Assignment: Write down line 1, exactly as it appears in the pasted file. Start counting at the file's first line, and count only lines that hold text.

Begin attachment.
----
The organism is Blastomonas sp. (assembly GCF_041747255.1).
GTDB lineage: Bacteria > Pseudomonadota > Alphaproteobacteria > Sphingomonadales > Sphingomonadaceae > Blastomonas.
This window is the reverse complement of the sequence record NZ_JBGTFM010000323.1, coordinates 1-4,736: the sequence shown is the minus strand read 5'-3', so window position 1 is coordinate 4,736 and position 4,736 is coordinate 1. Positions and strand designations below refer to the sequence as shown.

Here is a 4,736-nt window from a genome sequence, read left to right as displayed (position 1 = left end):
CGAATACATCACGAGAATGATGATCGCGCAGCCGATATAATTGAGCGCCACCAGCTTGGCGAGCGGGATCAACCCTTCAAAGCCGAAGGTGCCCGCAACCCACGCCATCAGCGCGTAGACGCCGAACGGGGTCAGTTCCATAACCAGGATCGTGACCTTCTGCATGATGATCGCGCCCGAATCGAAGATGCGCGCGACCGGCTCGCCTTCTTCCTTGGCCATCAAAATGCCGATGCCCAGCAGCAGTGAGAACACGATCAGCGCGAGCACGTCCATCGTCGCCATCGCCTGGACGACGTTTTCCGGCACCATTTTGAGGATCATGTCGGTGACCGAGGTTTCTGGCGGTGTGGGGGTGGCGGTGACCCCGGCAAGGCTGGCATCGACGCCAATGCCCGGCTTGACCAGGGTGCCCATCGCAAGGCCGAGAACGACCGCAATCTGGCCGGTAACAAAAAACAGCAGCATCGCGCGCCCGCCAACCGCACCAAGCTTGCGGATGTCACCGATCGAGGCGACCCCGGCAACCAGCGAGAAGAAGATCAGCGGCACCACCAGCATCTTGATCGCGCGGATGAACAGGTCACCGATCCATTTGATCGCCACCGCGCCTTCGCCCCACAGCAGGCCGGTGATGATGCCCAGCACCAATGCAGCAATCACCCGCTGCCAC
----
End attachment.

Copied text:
The organism is Blastomonas sp. (assembly GCF_041747255.1).